PHIL 429 - Ethical Analysis
Section: 001
Term: FA 2018
Subject: Philosophy (PHIL)
Department: LSA Philosophy
Credits:
3
Waitlist Capacity:
99
Enforced Prerequisites:
PHIL 361, 366, 367 or PPE 300, (completed with a minimum grade of C- or better); OR Graduate standing.
Repeatability:
May not be repeated for credit.
Primary Instructor:

Questions of how best to understand the nature of moral thought and practice, and whether ethics can be a domain of objectivity or knowledge, have preoccupied philosophers for millennia. In the 20th century, these questions took a “linguistic turn”, as philosophers focused attention on the challenge of explaining the distinctive characteristics of moral language – what came to be called “meta-ethics”, or, as the time-honored title of this course puts it, “Ethical Analysis”. In more recent decades, however, philosophical inquiry into the foundations of ethics has broadened beyond the analysis of ethical language to become once again a wide-ranging investigation of the metaphysical, epistemic, psychological, historical, and social dimensions of morality. Indeed, as philosophers have become increasingly aware of the pervasiveness of normative dimensions in all of the traditional areas of philosophy, “meta-ethics” itself has become “meta-normative inquiry”. In this course we will critically investigate several of the most influential philosophical conceptions of morality, including historical as well as contemporary writings. Our goal will be to foster appreciation of the underlying issues and why they matter, and to contribute to the development of students' own abilities to engage in critical inquiry into the foundations of ethics and normativity.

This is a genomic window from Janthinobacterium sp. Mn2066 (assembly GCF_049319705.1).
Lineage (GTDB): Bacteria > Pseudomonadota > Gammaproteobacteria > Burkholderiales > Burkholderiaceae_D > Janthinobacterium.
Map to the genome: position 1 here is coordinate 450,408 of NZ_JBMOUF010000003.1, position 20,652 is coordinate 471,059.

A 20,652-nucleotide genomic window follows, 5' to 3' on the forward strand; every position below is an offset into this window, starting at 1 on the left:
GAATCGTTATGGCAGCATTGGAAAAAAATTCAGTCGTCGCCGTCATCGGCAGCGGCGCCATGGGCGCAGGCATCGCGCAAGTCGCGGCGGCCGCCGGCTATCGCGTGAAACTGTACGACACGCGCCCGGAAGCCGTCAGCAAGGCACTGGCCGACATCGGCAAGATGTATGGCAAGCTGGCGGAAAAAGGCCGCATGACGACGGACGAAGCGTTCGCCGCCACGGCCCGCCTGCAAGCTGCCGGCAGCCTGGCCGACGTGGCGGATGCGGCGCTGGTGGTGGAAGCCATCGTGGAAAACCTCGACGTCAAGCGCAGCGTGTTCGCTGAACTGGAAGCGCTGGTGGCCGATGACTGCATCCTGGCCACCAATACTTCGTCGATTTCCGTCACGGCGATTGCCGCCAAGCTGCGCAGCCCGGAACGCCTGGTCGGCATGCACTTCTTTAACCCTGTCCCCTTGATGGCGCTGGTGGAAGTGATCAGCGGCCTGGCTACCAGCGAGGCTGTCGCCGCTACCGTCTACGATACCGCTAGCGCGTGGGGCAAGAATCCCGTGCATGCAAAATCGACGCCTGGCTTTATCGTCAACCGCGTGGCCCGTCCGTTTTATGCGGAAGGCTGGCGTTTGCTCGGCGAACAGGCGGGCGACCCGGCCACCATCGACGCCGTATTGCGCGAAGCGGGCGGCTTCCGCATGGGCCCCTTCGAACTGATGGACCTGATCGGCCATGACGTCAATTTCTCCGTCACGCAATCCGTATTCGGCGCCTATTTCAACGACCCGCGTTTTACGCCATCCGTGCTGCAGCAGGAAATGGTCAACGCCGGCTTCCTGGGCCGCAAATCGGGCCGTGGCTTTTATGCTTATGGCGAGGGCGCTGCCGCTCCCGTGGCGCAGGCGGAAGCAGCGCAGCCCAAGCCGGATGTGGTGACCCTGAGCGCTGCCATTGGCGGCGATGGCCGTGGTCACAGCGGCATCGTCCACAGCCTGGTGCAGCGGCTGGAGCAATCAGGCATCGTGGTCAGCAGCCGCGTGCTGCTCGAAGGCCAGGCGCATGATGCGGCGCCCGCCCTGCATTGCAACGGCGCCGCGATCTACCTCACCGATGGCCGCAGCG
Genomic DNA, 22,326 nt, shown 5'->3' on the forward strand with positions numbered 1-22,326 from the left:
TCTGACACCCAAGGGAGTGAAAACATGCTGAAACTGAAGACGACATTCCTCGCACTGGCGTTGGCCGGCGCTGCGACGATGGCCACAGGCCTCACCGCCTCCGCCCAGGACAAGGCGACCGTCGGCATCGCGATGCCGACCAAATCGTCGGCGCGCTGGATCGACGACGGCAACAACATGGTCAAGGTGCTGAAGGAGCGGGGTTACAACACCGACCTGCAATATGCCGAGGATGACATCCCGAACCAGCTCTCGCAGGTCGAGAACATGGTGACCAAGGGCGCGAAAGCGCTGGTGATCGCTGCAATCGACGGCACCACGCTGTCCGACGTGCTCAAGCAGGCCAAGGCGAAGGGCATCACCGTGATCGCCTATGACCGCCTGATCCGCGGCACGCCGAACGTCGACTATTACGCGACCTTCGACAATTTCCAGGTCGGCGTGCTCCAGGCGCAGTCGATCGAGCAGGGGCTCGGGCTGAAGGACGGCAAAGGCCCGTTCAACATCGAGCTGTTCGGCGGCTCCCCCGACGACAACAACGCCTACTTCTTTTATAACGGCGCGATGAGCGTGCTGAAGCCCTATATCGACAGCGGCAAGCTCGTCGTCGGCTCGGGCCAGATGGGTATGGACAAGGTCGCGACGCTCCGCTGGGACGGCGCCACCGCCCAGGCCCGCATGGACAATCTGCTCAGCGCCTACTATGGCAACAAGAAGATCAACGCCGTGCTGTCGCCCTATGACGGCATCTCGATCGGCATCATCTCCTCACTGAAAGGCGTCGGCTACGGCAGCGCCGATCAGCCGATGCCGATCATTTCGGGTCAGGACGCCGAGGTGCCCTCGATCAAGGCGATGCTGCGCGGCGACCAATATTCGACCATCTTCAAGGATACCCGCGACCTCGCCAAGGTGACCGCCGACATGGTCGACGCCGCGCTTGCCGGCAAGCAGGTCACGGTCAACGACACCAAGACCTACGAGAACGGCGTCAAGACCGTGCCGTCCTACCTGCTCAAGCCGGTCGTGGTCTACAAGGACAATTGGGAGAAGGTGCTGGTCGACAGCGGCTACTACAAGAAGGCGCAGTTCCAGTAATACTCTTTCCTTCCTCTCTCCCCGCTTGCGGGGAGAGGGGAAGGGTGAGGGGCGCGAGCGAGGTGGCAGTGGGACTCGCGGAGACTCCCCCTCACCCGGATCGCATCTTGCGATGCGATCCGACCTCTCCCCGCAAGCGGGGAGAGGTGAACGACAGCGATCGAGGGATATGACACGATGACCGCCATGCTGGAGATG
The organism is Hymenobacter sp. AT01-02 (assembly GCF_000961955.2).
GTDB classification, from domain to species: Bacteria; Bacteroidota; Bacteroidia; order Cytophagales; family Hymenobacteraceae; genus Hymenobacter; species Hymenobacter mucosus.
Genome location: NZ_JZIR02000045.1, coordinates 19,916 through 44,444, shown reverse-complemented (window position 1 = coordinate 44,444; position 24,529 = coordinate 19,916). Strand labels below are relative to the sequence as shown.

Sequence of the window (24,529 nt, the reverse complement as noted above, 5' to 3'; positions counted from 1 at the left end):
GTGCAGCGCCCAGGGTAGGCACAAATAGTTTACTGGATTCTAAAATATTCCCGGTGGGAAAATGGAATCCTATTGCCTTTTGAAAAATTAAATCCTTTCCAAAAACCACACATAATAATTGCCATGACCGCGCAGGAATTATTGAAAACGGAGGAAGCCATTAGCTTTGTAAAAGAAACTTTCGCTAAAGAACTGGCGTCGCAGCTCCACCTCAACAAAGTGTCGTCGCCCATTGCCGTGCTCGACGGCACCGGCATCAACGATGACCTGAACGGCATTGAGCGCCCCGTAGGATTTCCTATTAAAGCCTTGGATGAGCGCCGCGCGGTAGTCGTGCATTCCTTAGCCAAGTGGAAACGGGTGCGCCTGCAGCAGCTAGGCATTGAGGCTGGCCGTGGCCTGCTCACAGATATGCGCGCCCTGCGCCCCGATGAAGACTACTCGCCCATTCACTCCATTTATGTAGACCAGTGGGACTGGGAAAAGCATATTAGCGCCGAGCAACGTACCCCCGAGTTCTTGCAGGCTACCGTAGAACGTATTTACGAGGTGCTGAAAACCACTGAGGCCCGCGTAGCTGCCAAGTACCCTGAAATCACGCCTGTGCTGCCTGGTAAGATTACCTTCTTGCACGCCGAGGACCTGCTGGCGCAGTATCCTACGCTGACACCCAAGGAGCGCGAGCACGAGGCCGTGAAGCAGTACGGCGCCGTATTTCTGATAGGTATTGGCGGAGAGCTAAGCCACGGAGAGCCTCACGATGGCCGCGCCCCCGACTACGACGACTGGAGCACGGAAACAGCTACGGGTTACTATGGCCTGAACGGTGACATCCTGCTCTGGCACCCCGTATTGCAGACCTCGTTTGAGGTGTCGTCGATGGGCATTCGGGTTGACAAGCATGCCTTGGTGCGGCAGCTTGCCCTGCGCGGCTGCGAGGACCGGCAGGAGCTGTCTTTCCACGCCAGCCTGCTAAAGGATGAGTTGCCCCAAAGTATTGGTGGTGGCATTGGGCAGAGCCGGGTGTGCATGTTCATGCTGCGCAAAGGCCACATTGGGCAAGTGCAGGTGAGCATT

Among the questions we will consider:

  • In what sense, if any, can normative or evaluative claims be objective?
  • Are ethical judgments capable of truth and falsity?
  • How, if at all, can we acquire knowledge in ethics?
  • Can we give an informative analysis of normativity in thought, language, and practice?
  • What is the role of sentiment and motivation in moral judgment and action?
  • In what sense, if any, is there a need for theory or “foundations” in ethics?
  • What can we learn about ethics from research in psychology and evolutionary theory?

Course Requirements:

There will be a midterm and final examination, and two short (5-7 pp.) papers

PHIL 429 - Ethical Analysis
Schedule Listing
001 (LEC)
P
26039
Closed
0
 
-
MW 10:00AM - 11:30AM
NOTE: Data maintained by department in Wolverine Access. If no textbooks are listed below, check with the department.


ISBN: 9780195096699
Moral discourse and practice : some philosophical approaches, Author: Stephen Darwall, Allan Gibbard, Peter Railton., Publisher: Oxford University Press [Nachdr.]. 1997
Required
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